Pre-History Of St. Barth
St. Barthelemy was discovered in 1493 by the explorer Christopher Columbus. The island was first inhabited by the Ciboneys, then the Arawaks and later the Caribs. Columbus arrived on the island in 1493 and named it after his brother.
The pre-Columbian heritage of St Barths is somewhat lost in the cosmopolitan luxuries of this beautiful, once tranquil?now peaking island. Aside from historical records of the first settlers being forced off the island by Carib warriors and the few artifacts in the museum, there is little evidence of Carib culture, except, as we discovered, that the traditional fishing boats of St Barths, were once dugout sailing canoes.
The native Carib Indians ferociously resisted all attempts by the Europeans to settle on the island. In 1648, a failed colonization attempt was made by French settlers from St. Kitts. A few determined peasants from Brittany and Normandy survived the resistance and in 1660 a second attempt at settlement was successful.
In 1673 the island became a part of France and a part of the government of Guadeloupe. By 1687, St. Barth had a population of 500. In 1784 Sweden's King Gustav III was given the island by Louis XVI of France in exchange for a warehouse in Goteberg Harbor and in 1785 Gustav declared the island a free port. Swedish settlers arrived and the island prospered as commercial traffic transited through the newly named harbor of Gustavia.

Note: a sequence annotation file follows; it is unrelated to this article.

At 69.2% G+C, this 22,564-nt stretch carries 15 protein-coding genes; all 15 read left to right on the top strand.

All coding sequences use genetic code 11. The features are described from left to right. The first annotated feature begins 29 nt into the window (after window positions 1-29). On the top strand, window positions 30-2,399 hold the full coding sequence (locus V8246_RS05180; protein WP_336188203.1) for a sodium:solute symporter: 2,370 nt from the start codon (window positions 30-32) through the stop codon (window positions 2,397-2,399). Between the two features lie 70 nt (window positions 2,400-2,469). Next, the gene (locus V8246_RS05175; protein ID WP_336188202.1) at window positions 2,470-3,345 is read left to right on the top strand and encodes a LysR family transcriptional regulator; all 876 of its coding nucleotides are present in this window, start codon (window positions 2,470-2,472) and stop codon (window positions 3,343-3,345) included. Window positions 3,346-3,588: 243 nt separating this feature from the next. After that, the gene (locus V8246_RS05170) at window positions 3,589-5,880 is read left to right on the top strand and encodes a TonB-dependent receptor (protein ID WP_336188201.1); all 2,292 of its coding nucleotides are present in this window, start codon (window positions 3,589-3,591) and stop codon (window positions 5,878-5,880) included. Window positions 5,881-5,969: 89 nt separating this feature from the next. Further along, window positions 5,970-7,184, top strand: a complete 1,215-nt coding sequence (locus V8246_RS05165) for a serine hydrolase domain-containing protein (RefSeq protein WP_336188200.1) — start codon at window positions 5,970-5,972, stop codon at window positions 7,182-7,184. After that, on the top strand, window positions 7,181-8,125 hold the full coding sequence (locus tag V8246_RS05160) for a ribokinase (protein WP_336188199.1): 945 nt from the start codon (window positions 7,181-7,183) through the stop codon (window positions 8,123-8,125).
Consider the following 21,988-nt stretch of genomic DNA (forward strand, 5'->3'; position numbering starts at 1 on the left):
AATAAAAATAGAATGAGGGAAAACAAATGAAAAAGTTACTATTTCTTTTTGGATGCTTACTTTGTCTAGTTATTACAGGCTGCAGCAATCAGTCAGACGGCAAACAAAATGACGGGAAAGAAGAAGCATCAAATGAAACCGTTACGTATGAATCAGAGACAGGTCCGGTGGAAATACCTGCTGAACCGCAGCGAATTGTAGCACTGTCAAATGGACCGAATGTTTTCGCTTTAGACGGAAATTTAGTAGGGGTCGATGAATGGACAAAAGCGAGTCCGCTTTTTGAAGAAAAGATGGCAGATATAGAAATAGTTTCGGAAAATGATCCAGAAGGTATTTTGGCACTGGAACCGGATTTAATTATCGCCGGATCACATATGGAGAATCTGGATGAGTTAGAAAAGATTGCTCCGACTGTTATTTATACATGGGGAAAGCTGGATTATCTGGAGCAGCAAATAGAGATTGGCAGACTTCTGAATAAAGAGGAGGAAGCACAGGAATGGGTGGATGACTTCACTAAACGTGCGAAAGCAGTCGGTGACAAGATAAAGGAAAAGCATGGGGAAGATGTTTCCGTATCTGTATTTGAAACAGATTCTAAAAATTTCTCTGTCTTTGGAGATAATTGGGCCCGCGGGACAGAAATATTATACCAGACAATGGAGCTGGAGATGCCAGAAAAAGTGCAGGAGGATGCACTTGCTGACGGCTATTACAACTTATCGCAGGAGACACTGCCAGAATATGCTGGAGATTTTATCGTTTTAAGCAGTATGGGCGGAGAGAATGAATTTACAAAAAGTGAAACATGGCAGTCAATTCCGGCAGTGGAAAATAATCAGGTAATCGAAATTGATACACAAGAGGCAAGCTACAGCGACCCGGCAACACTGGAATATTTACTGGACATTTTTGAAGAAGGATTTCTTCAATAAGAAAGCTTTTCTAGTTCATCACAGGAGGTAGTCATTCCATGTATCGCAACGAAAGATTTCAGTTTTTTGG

The 19th century was not kind to St. Barth or St. Barts as it is also called. Numerous misfortunes including hurricanes, droughts, yellow fever epidemics, and a disastrous fire descended upon the island. As steam power replaced wind, ships were able to take more direct routes to and from American ports, bypassing St. Barth.
Ridding itself of an increasingly heavy economic burden, Sweden sold the island back to France in 1878 for 320,000 francs. Provisions of this agreement required the island remain duty free and that the population never pay taxes!
Many of the local inhabitants are descendants of the early settlers from Brittany and Normandy and their language still reflects traces of the Norman French. The Swedish influence remains to this day as does the distinction of being a duty free port.
With the landing of the first plane, a two seater flown by Remy De Haenan, tourism was able to develop. However, the airstrip, even today, is not large enough to handle jetliners bringing an onslaught of visitors.